3 large Dark Skies Awareness Projects

26 June 2009

Brazil's Citizen-Science Milky Way Marathon

Brazil is holding a "Milky Way Marathon" - a national star-hunting citizen-science campaign that serves as a reminder that the Milky Way is becoming less and less known by Brazilians as a result of increasing light pollution in the country.

The star-hunting campaign is called "Que nota você daria ao céu de sua cidade?" which stands for "How would you rate the sky of your hometown?". For each of the months from June to September, during the week from New Moon to First Quarter, people are asked what kind of "grade" they would give to measure the quality of their local skies. The grades go from 0 (no stars at all) to 7 (a perfect sky). A lower grade represents a sky with more light pollution.

To make the Milky Way Marathon a success, the whole amateur astronomy community in Brazil is communicating through a network of "nodes". This has brought together a collaboration between amateurs and professionals, working together for IYA2009. One of the results of that effort was recently seen during the 100 Hours of Astronomy - Brazil was the second country worldwide as far as the number of events (second only to the USA).

There is some more information at http://www.astronomia2009.org.br/. There is also a presentation in Portuguese (http://www.darkskiesawareness.org/files/Maratona%20da%20Via%20Lactea.pdf), containing instructions on how to participate in the campaign.


Hong Kong Dims the Light Fantastic

Green activists have claimed a victory in their battle against light pollution, saying the sky above Victoria Harbor in Hong Kong was 60 per cent darker than normal last night during the two-hour Dim It Brighten Up campaign on June 21, 2009. In the first Dim It campaign last year about 140 buildings took part, making Victoria Harbor 32 per cent dimmer than usual, according to the organizers, the Friends of the Earth. June 21 was chosen because it is the summer solstice and marks the start of peak electricity usage.

More than 3,500 buildings and organizations in the city turned their lights off at 8pm for 2 hours as part of an attempt to raise public awareness of light pollution and energy conservation. Organizers set up 100 telescopes to let people look at the stars. Over 50,000 people participated, counted down for the light off event and looked through the telescopes. More than 1000 people signed the "Dark Sky Declaration", a charter to encourage building owners to switch off lights on exterior walls by midnight.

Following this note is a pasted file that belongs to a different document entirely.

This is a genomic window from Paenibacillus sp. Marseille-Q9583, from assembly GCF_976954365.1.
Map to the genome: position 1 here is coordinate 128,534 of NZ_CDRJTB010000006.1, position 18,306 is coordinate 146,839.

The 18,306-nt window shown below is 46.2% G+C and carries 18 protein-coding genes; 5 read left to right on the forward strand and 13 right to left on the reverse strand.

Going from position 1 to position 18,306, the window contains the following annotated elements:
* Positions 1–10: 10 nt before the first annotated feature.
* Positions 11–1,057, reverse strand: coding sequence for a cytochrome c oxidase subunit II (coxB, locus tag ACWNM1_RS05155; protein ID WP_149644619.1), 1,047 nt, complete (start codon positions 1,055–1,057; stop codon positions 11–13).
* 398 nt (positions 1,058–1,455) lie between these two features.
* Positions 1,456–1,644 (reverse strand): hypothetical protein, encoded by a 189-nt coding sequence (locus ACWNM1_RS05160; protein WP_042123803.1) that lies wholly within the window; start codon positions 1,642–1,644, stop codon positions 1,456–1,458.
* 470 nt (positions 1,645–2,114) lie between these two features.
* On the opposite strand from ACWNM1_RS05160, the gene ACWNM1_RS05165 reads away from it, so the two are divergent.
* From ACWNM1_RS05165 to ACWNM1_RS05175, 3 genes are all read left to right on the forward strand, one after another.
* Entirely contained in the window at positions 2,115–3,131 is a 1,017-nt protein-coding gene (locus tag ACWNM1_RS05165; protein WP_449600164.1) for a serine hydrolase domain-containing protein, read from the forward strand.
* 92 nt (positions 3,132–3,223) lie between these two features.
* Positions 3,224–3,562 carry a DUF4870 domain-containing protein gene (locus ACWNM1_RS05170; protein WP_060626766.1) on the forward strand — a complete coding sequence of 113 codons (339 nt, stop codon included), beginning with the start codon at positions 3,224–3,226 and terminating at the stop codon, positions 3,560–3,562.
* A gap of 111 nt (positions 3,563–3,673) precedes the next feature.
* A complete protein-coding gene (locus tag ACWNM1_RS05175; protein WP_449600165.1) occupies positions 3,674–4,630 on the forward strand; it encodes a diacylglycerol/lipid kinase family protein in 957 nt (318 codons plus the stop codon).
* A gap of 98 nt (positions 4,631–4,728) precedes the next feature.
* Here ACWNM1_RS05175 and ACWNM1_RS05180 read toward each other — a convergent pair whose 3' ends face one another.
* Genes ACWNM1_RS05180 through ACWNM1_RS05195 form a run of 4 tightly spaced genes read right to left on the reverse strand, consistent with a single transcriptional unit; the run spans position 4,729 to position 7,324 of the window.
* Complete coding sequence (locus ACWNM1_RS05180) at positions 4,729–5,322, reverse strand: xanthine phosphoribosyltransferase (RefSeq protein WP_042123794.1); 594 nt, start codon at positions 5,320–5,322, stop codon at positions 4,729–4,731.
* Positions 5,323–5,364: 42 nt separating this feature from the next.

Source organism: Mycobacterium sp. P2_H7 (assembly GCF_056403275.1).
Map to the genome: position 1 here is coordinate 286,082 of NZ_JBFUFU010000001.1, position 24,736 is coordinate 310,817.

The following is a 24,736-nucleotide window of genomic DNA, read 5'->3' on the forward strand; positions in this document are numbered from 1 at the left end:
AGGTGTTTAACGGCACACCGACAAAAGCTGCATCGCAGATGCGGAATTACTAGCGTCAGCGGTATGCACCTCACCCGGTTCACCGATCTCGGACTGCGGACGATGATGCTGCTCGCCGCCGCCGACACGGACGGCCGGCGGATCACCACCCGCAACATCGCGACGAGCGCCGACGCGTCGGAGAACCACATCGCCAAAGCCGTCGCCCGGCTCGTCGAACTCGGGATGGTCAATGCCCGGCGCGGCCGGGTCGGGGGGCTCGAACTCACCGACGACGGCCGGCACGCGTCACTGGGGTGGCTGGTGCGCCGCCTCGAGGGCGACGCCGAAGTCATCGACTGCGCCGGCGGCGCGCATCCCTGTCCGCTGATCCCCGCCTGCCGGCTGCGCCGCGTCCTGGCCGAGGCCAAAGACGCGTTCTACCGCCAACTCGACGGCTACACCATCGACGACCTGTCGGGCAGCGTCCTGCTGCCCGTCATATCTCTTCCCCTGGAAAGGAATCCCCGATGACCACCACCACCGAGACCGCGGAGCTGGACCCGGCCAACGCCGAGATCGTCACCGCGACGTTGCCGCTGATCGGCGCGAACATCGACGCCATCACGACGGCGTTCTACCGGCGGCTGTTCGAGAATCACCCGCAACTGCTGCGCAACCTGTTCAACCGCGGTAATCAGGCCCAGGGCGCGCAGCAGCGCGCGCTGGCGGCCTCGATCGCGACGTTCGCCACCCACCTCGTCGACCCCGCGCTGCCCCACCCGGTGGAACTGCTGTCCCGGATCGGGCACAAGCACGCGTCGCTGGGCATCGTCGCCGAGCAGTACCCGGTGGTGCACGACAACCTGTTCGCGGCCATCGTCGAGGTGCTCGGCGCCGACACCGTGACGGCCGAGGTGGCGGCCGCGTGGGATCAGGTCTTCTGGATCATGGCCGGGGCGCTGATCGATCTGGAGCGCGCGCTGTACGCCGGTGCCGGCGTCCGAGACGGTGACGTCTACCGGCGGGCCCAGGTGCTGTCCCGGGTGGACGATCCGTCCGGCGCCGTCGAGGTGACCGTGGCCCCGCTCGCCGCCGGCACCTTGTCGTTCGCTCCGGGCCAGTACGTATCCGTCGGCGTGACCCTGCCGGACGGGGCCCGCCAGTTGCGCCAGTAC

More information and photograhs are on the IYA2009 webpage for Hong Kong: http://www.astronomy2009.hk/activities/DarkSky/621.php.


Japan's Candle Night

Japan's Candle Night initiative simply suggests that people switch off their lights for two hours, from 8:00 to 10:00 p.m. on the night of the summer solstice to enjoy some time by candlelight. On June 21, 2009, major facilities and businesses in Japan turned their lights off from 8 to 10 pm. This year's summer solstice also marks the sixth anniversary of an event called Candle Night since it was started in 2003.  The idea of holding Candle Night in Japan, where people turn off their lights and light candles in unison, was originally inspired by the Voluntary Blackout movement in Canada, launched in 2001.

During the summer of 2008, businesses and facilities all over Japan to turned out their lights during two events. One was Black Illumination 2008, held on June 21. The other was Lights-Down at the Star Festival on July 7. Between the two events, a total of 149,939 facilities joined the campaign, reducing the amount of electricity used by approximately 2,371,786.51 kilowatts. This translates into 925 tons of CO2 emissions, equivalent to the total daily emission of 64,000 households.

The event now spreads across the world. The Korean Environmental Women's Network, a non-governmental organization in Korea, worked closely with Japanese Candle Night organizers to hold their own Candle Night. Events were also held in Taiwan, Australia, China (Shanghai), Mauritius, and many other countries. The Candle Night Committee now sends out newsletters in English to over 70 countries in its bid to connect activities and shared feelings in each country and around the world.

For more information, visit http://www.candle-night.org/English.

Organisational Associates:

The International Year of Astronomy 2009 is endorsed by the United Nations and the International Council of Science.